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Panic Disorder Treatment

Panic disorder is characterized by the repeated experience of sudden and very intense feelings of fear, often experienced as terror. These panic attacks often seem to strike without warning or “out of the blue.”

People with panic disorder often can’t predict when an attack will happen. As a result, they often develop intense anxiety between episodes, as they worry about when and where their next panic attack will happen because it could be anytime or anywhere. At other times, people can predict when and where a panic attack will happen and then they learn to fear and avoid those situations (which results in conditions such as agoraphobia).

The symptoms of a panic attack include:

  • Racing or pounding heart;
  • Chest pain;
  • Shortness of breath;
  • Feeling of being smothered;
  • Faintness, weakness or dizziness;
  • Tightness in chest;
  • Feeling of being choked, tightness in the throat;
  • Numbness or tingling;
  • Feeling cold, hot or flushed;
  • Sense of unreality or depersonalization; and
  • Fear of impending doom, loss of control.

As a result of these intense symptoms, people experiencing a panic attack often believe that they are going to die from a heart attack or stroke or that they are losing their mind.

Panic attacks can happen at any time, even during sleep. People most often describe their attacks as having a sudden onset and peaking within ten minutes. However, others describe their attacks as building. When people experience repeated, unexpected panic attacks, they start to expect them and begin to avoid places and situations in which they have experienced them, for example, going to the mall, going shopping, driving a car, riding in elevators, riding the subway, going to class, going to movies. When people start to avoid activities to an extent that it causes significant distress and impairment in their social and occupational functioning, they have developed agoraphobia.

Cognitive behavioural therapy (CBT) is the most effective treatment for panic disorder, with or without agoraphobia. CBT is effective for 90% of people with panic disorder and early treatment can often stop the development of agoraphobia. Panic attacks and panic disorder often occur along with other problems, including depression, substance use, and other types of anxiety problems. In addition, the symptoms can be very similar to those of a heart attack, stroke or other medical problem, so it is important to consult your family doctor to rule out a physical cause for your symptoms. After that, a proper and thorough differential diagnostic assessment by a psychiatrist or psychologist is the first step towards effective treatment.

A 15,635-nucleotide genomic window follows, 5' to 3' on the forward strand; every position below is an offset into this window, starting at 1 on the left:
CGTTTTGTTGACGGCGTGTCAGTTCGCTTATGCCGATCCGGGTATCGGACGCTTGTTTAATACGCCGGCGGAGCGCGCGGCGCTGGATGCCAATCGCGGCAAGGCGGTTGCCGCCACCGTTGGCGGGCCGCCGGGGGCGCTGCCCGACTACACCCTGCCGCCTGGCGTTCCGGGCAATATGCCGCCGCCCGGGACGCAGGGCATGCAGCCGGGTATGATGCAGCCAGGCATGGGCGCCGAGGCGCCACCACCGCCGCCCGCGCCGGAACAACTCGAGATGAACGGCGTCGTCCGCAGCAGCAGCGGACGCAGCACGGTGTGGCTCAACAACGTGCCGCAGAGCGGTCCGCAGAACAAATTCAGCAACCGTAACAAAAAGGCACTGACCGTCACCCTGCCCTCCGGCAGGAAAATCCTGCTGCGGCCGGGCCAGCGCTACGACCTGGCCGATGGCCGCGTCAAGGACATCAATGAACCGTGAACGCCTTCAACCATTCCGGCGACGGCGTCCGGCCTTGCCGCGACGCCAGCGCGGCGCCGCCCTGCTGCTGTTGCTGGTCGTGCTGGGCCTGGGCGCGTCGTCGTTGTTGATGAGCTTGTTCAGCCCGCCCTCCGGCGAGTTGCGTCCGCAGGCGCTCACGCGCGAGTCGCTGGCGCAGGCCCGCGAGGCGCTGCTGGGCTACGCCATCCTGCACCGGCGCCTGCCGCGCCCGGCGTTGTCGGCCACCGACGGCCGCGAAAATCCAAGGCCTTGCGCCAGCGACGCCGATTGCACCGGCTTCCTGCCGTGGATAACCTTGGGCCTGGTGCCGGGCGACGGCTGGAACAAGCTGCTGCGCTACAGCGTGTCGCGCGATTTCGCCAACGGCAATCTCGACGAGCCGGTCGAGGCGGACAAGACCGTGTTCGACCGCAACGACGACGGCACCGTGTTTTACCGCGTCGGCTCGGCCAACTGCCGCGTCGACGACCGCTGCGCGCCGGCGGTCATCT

Why choose CBT Associates?

CBT Associates is a large, well-established and rapidly-growing network of clinics that provides evidence-based psychological services to children, adolescents, adults of all ages, and couples.

We are a highly-qualified group of over 50 psychologists and psychological associates who provide personalized, compassionate, respectful and discreet treatment with the highest level of... Read More

What is the policy for cancelled or missed appointments?

To help us reliably meet the needs of all our clients, we must ask you to provide 24 hours’ notice when cancelling or rescheduling an appointment. Appointments without sufficient notice will be charged the full fee.

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What is a psychologist?


  • Are registered healthcare professionals who are regulated like physicians, surgeons, and dentists.
  • Work with individuals, groups and organizations to promote positive change by assessing and treating psychological problems.
  • Are trained to assess problems accurately using psychological tests and semi-structured interviews.... Read More
What is the difference between a psychologist and a psychiatrist?

Psychologists are closely aligned with psychiatrists as both are highly-trained professionals. Psychiatrists are oriented toward pharmaceutical solutions (some illnesses in fact lend themselves to medication versus talk therapy, such as severe depression or schizophrenia); while psychologists are oriented toward talk therapy as a solution.

Psychologists and psychiatrists both undertake... Read More

What is the difference between a psychotherapist and a psychologist?

The first important difference between psychotherapists and psychologists is the number of years of education and training required to register by each college. The College of Registered Psychotherapists of Ontario requires members to complete any recognized training program in psychotherapy, with 450 hours of direct client contact, and 100 hours of clinical supervision. In contrast, to... Read More

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